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Divided We Stand

Divided We Stand
New book about the 2020 election.

Friday, October 20, 2017

Things Are Looking Good for Hill Democrats in 2018

An unprecedented wave of well-funded Democrats have launched campaigns against Republican members of Congress this year, setting the stage for a true battle for control of the House of Representatives in the 2018 midterm election. Animated by opposition to President Donald Trump and Republicans’ congressional majorities, at least 162 Democrats in 82 GOP-held districts have raised over $100,000 so far this year, according to a POLITICO analysis of FEC data. ... The Democrats’ fundraising success, especially from a glut of candidates who have never run for office before, has set off alarm bells for GOP strategists watching the House landscape develop. 'That’s something that should get every Republican’s attention in Washington,' said Jason Roe, a Republican strategist who works on House races. 'These first-timers are printing money.'"
Also at Politico, Rachel Bade reports on GOP retirements and resignations:
Rep. Pat Tiberi, a loyal ally of Ryan, is the latest departure. The Ohio Republican announced Thursday that he will resign by the end of January to take a job in the private sector. House GOP leaders had hoped the senior Ways and Means Committee member would lead the powerful tax panel in the coming years, House GOP sources told POLITICO. But Tiberi, a longtime tax reform proponent, made other plans just as tax talks are kicking off in earnest.
Tiberi will hardly be the last to leave, multiple House GOP sources say.
Lawmakers have grown increasingly frustrated with Trump’s penchant for drama and inability to focus on the legislative agenda, numerous House GOP lawmakers and staffers said. While Trump and most Republican voters blame Congress for nothing substantial getting done, GOP lawmakers are privately exasperated that they don’t have a coherent leader who can help them deliver.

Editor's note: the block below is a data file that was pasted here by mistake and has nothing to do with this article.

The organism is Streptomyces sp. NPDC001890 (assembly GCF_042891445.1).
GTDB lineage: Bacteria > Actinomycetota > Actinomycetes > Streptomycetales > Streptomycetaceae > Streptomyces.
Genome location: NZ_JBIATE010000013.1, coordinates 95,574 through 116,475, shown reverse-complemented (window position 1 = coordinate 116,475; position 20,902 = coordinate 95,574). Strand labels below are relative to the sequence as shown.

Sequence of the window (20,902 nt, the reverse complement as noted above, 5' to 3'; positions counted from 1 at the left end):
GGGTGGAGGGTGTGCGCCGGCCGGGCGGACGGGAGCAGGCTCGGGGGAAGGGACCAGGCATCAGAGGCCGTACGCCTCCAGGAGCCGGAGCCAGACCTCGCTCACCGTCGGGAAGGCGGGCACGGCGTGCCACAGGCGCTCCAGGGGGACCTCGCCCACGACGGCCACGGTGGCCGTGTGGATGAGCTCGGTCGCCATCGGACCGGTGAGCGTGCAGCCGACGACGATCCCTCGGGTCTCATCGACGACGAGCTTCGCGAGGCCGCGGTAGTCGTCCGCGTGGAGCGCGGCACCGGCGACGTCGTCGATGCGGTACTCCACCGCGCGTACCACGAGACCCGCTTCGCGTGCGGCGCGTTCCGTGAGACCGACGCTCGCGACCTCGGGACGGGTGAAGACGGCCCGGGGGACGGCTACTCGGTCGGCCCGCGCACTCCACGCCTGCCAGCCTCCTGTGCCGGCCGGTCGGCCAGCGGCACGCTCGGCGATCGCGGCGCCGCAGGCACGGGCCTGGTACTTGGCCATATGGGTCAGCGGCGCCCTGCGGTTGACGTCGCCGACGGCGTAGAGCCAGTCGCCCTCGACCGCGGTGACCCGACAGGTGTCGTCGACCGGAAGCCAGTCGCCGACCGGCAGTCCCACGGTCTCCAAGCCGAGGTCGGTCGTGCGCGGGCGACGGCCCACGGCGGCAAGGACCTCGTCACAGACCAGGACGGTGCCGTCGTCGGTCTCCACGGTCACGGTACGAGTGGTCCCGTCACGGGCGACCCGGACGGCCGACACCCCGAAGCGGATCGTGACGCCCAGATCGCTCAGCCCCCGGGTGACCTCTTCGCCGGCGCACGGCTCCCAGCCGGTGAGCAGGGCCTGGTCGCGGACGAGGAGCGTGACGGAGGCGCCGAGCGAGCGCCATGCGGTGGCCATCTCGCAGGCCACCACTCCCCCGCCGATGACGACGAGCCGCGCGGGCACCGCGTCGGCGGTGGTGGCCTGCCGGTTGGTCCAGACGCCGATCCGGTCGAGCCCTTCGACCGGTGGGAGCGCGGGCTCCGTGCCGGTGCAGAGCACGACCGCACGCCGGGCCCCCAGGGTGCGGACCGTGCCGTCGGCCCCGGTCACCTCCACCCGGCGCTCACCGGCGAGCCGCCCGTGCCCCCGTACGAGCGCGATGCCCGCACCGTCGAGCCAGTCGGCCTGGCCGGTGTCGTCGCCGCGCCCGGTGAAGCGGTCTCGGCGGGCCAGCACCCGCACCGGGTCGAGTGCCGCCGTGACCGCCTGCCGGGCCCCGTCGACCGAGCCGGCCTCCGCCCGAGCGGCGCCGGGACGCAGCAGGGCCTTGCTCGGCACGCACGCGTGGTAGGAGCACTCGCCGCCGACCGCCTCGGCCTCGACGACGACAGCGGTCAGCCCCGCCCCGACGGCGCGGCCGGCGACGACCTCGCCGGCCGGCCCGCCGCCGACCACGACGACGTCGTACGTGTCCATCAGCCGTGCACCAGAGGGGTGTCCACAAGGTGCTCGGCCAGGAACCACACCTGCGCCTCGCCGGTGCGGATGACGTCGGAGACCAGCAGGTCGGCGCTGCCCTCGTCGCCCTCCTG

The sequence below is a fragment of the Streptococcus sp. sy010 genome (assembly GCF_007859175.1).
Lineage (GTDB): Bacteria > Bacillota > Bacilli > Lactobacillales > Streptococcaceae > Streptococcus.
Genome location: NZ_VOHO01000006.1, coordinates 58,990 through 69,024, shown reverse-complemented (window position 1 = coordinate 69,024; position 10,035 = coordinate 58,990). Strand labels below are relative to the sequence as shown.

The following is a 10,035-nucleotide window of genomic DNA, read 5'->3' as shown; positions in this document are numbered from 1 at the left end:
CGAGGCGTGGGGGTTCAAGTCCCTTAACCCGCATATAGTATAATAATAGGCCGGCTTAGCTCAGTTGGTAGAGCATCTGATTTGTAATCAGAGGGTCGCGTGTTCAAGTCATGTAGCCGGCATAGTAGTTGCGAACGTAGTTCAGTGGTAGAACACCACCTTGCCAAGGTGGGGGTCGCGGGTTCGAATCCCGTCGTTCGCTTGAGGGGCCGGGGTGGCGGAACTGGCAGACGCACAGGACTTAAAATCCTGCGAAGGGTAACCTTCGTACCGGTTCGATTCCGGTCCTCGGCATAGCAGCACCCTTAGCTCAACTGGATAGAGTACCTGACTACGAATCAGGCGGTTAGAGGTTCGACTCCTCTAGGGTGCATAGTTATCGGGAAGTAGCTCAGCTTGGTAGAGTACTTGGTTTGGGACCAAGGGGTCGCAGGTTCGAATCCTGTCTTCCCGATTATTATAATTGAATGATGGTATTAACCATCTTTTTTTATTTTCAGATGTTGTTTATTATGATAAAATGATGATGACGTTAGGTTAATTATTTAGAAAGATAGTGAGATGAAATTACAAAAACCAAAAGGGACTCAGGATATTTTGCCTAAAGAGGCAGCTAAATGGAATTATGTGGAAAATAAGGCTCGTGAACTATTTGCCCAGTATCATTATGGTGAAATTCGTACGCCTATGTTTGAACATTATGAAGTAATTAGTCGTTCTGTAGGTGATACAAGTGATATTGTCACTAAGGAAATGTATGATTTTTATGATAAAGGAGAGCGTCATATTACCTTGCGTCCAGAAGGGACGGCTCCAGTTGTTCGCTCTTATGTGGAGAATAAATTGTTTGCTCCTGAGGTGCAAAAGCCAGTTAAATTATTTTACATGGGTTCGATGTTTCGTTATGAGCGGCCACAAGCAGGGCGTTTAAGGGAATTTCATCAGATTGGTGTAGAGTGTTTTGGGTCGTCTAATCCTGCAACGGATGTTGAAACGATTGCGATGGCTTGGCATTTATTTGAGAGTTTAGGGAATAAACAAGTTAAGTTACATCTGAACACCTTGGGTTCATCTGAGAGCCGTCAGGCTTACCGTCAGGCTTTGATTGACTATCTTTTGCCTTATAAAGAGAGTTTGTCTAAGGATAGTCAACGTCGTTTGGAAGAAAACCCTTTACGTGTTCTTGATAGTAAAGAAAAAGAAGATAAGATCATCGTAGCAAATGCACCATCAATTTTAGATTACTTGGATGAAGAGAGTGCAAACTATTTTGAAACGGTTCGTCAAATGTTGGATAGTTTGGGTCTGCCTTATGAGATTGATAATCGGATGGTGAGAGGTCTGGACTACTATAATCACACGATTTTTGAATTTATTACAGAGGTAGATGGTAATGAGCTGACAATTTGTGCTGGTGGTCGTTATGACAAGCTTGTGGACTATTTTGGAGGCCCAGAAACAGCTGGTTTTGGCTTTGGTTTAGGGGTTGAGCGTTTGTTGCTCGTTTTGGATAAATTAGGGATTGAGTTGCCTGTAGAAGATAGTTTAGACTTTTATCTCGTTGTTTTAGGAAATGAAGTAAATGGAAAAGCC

Jennifer Agresta reports on a new CNN poll:
Amid that Republican divide, the poll also finds Democrats holding a lead in the generic congressional ballot -- 51% to 37% overall, driven by a unified base of Democrats. Nearly all self-identified Democrats (98%) say they prefer the Democratic candidate in their congressional district, compared to 88% of Republicans who prefer the GOP candidate in their district. Among independents, Democrats have an edge of just four points, within the margin of sampling error for that group.
Jennifer Duffy at Cook Political Report:
Senate Republicans started the cycle with a good electoral map that gave them some hope that they could gain seats, even in a mid-term election when history strongly suggests that they should lose them. But, a growing schism in the Republican Party is threatening to erode many of the advantages Senate Republicans have, and is beginning to jeopardize their ability to gain seats as they are forced to fight multiple primaries that have the potential to provide Democrats with opportunities that didn’t exist just a month ago.